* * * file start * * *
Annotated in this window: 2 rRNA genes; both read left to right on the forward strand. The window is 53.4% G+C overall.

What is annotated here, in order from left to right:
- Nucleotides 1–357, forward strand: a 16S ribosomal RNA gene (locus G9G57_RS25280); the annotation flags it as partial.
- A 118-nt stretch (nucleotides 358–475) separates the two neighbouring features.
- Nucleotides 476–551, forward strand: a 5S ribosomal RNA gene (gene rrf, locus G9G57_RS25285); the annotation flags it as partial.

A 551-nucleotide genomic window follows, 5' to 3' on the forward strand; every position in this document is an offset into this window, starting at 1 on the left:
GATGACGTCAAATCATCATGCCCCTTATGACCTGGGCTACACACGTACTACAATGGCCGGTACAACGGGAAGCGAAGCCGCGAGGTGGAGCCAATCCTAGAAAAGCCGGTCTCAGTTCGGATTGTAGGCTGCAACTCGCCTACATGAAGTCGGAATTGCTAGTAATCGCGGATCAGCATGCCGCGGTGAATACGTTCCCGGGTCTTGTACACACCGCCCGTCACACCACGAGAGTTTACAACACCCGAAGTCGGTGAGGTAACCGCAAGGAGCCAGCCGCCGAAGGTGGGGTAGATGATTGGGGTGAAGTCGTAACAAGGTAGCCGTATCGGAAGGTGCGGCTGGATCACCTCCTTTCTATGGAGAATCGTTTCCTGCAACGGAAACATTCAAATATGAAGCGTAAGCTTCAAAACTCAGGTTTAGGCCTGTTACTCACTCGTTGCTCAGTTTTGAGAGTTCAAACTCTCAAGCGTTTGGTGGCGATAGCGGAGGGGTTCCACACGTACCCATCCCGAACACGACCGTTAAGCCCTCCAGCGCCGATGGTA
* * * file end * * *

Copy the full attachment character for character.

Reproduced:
Annotated in this window: 2 rRNA genes; both read left to right on the forward strand. The window is 53.4% G+C overall.

What is annotated here, in order from left to right:
- Nucleotides 1–357, forward strand: a 16S ribosomal RNA gene (locus G9G57_RS25280); the annotation flags it as partial.
- A 118-nt stretch (nucleotides 358–475) separates the two neighbouring features.
- Nucleotides 476–551, forward strand: a 5S ribosomal RNA gene (gene rrf, locus G9G57_RS25285); the annotation flags it as partial.

A 551-nucleotide genomic window follows, 5' to 3' on the forward strand; every position in this document is an offset into this window, starting at 1 on the left:
GATGACGTCAAATCATCATGCCCCTTATGACCTGGGCTACACACGTACTACAATGGCCGGTACAACGGGAAGCGAAGCCGCGAGGTGGAGCCAATCCTAGAAAAGCCGGTCTCAGTTCGGATTGTAGGCTGCAACTCGCCTACATGAAGTCGGAATTGCTAGTAATCGCGGATCAGCATGCCGCGGTGAATACGTTCCCGGGTCTTGTACACACCGCCCGTCACACCACGAGAGTTTACAACACCCGAAGTCGGTGAGGTAACCGCAAGGAGCCAGCCGCCGAAGGTGGGGTAGATGATTGGGGTGAAGTCGTAACAAGGTAGCCGTATCGGAAGGTGCGGCTGGATCACCTCCTTTCTATGGAGAATCGTTTCCTGCAACGGAAACATTCAAATATGAAGCGTAAGCTTCAAAACTCAGGTTTAGGCCTGTTACTCACTCGTTGCTCAGTTTTGAGAGTTCAAACTCTCAAGCGTTTGGTGGCGATAGCGGAGGGGTTCCACACGTACCCATCCCGAACACGACCGTTAAGCCCTCCAGCGCCGATGGTA